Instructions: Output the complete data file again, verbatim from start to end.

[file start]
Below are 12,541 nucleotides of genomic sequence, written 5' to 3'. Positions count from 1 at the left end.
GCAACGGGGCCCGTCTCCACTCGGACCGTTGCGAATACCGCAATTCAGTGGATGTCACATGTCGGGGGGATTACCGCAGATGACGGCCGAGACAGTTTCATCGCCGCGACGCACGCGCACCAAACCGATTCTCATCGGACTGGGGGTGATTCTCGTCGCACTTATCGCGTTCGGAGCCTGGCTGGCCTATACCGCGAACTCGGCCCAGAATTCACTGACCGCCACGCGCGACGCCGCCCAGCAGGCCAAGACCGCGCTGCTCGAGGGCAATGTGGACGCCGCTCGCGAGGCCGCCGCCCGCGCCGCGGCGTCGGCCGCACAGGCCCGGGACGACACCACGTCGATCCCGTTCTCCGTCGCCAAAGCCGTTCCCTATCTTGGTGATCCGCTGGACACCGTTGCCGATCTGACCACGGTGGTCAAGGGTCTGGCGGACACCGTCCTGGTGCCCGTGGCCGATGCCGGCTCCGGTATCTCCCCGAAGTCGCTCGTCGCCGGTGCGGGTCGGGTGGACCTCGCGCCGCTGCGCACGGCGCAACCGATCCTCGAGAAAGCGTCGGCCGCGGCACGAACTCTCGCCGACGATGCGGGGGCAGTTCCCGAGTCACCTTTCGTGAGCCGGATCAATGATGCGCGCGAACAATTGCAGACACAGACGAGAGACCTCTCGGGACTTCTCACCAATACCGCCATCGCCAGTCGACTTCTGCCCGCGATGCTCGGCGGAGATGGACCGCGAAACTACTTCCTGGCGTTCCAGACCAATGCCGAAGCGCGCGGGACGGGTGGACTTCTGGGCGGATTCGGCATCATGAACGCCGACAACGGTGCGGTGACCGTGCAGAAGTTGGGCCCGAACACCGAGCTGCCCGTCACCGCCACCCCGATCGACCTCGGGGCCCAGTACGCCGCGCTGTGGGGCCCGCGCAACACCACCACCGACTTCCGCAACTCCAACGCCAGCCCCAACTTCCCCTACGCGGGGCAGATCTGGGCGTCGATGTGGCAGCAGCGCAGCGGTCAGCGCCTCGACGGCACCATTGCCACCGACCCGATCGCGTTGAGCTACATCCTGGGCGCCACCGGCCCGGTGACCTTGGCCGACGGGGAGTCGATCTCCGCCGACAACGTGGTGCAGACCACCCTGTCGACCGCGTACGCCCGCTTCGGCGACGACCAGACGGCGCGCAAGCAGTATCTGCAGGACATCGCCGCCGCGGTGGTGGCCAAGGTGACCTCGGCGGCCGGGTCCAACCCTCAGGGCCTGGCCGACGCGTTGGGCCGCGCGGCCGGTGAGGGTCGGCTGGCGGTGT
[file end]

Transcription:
Below are 12,541 nucleotides of genomic sequence, written 5' to 3'. Positions count from 1 at the left end.
GCAACGGGGCCCGTCTCCACTCGGACCGTTGCGAATACCGCAATTCAGTGGATGTCACATGTCGGGGGGATTACCGCAGATGACGGCCGAGACAGTTTCATCGCCGCGACGCACGCGCACCAAACCGATTCTCATCGGACTGGGGGTGATTCTCGTCGCACTTATCGCGTTCGGAGCCTGGCTGGCCTATACCGCGAACTCGGCCCAGAATTCACTGACCGCCACGCGCGACGCCGCCCAGCAGGCCAAGACCGCGCTGCTCGAGGGCAATGTGGACGCCGCTCGCGAGGCCGCCGCCCGCGCCGCGGCGTCGGCCGCACAGGCCCGGGACGACACCACGTCGATCCCGTTCTCCGTCGCCAAAGCCGTTCCCTATCTTGGTGATCCGCTGGACACCGTTGCCGATCTGACCACGGTGGTCAAGGGTCTGGCGGACACCGTCCTGGTGCCCGTGGCCGATGCCGGCTCCGGTATCTCCCCGAAGTCGCTCGTCGCCGGTGCGGGTCGGGTGGACCTCGCGCCGCTGCGCACGGCGCAACCGATCCTCGAGAAAGCGTCGGCCGCGGCACGAACTCTCGCCGACGATGCGGGGGCAGTTCCCGAGTCACCTTTCGTGAGCCGGATCAATGATGCGCGCGAACAATTGCAGACACAGACGAGAGACCTCTCGGGACTTCTCACCAATACCGCCATCGCCAGTCGACTTCTGCCCGCGATGCTCGGCGGAGATGGACCGCGAAACTACTTCCTGGCGTTCCAGACCAATGCCGAAGCGCGCGGGACGGGTGGACTTCTGGGCGGATTCGGCATCATGAACGCCGACAACGGTGCGGTGACCGTGCAGAAGTTGGGCCCGAACACCGAGCTGCCCGTCACCGCCACCCCGATCGACCTCGGGGCCCAGTACGCCGCGCTGTGGGGCCCGCGCAACACCACCACCGACTTCCGCAACTCCAACGCCAGCCCCAACTTCCCCTACGCGGGGCAGATCTGGGCGTCGATGTGGCAGCAGCGCAGCGGTCAGCGCCTCGACGGCACCATTGCCACCGACCCGATCGCGTTGAGCTACATCCTGGGCGCCACCGGCCCGGTGACCTTGGCCGACGGGGAGTCGATCTCCGCCGACAACGTGGTGCAGACCACCCTGTCGACCGCGTACGCCCGCTTCGGCGACGACCAGACGGCGCGCAAGCAGTATCTGCAGGACATCGCCGCCGCGGTGGTGGCCAAGGTGACCTCGGCGGCCGGGTCCAACCCTCAGGGCCTGGCCGACGCGTTGGGCCGCGCGGCCGGTGAGGGTCGGCTGGCGGTGT